The use of monochloramine to disinfect drinking water can cause harmful levels of lead in the water, says a University of Missouri-Rolla chemist. His research will be published in the May 15 issue of the journal Environmental Science and Technology.
With $150,000 in funding from the National Science Foundation, Dr. Jay A. Switzer, the Donald L. Castleman/Foundation for Chemical Research Missouri Professor of Discovery in Chemistry at UMR, studied what happens when water districts switch from using free chlorine to disinfect drinking water to using monochloramine.
In early 2004, officials in Washington, D.C., a city whose water district had recently switched to monochloramine as a disinfectant, discovered abnormally high levels of lead in several homes across the city – some as high as 48,000 parts per billion (ppb). The Environmental Protection Agency stipulates an action limit of 15 ppb of lead for drinking water to be safe.
The rise in lead levels appeared to coincide with the water district’s switch from the use of free chlorine to the use monochloramine to treat the city’s water. This coincidence led researchers to explore its affect on lead in drinking water.
“You have to disinfect drinking water to kill pathogens or to inactivate them and what has traditionally been used is chlorine,” explains Switzer. “In the field they call this free chlorine. Basically they just bubble chlorine through the water and the practice has been very effective.”
Effective, but not necessarily safe. Chlorine reacts with natural organic matter in the water and makes what are called disinfection byproducts. Of these byproducts, chloroform and other trihalomethanes are suspected to be carcinogenic.
In an effort to reduce the carcinogens in drinking water, the EPA began exploring other disinfection options and found several advantages to monochloramine. While it isn’t quite as good a disinfectant as free chlorine, it doesn’t react with the natural organic molecules, so no trihalomethanes are formed. Plus, Switzer says, it lasts longer. “It’s kind of a time-release disinfectant.”
When chlorine is added to water, it produces hypochlorite and hypochlorous acid, which act as disinfectants. Free chlorine is still used in the water treatment plants as a primary disinfectant, but as a secondary or residual disinfectant, many plants bubble ammonia through the water to react with chlorine, which produces monochloramine.
To see if the switch to monochloramine in Washington, D.C., caused the elevated lead levels, Switzer and his research team deposited lead onto an electrochemical quartz crystal microbalance, a sensitive device capable of measuring masses to nanograms in a solution.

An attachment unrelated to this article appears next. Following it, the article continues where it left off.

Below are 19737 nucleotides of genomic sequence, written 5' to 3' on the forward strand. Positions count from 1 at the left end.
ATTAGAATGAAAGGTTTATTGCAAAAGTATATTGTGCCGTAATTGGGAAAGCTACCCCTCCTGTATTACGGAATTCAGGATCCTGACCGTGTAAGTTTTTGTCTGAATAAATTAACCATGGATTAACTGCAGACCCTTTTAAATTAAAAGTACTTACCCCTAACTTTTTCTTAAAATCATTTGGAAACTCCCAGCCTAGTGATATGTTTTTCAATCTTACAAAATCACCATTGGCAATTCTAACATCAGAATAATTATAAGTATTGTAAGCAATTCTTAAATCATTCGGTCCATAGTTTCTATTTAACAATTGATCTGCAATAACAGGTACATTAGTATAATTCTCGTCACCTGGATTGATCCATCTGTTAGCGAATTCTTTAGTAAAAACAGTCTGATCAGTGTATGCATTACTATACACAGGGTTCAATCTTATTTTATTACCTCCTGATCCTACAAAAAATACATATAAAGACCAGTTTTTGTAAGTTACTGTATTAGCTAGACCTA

“You can deposit lead onto this device and put it into a beaker of simulated drinking water, then add a shot of monochloramine or chlorine and see what happens, then record the mass,” Switzer says.
The researchers found that when monochloramine was added to the water, the lead almost completely dissolved into the water.
Switzer’s team also tested lead deposits with chlorine. “We found that with chlorine, the lead gets coated with a lead dioxide, which passivates the lead and keeps it from dissolving.”
While homes are rarely constructed with lead pipes today, there are still several sources of lead along the path from the water district to a kitchen tap.
The water mains are usually made of plastic or cast iron with a service line running from the main to each home. In a lot of older houses, that service line is lead. Another source is brass alloys in water meters that contain lead. In houses, flow regulators, check valves, water meters and faucets – even lead-free brass faucets – can contain up to 8 percent lead. Even copper pipes in many modern houses are soldered with lead solder.
When water treated with monochloramine passes this lead, the monochloramine dissolves the lead into the water. This could explain the lead increase in Washington, D.C.’s drinking water.
Now, Switzer is studying ways to disinfect water without producing harmful byproducts or leaching lead. One thing they’re experimenting with is the occasional switch back to solely using free chlorine.
“What if you, periodically, just use chlorine to passivate the pipes,” Switzer poses. “We’ll be studying how long that passivity lasts, once the chlorine is introduced to the water supply.”
Switzer will also explore the affects of monochloramine on copper pipes. Many cities whose water districts use the disinfectant are finding pin-hole perforations in their copper piping. Switzer hopes to determine if there is a correlation.
Switzer’s article is co-authored by Vishnu Rajasekharan, postdoctoral associate in the UMR Materials Research Center; Sansanee Boonsalee, Graduate Student; Elizabeth Kulp, Graduate Student; and Eric Bohannan, research assistant professor, in the UMR Materials Research Center.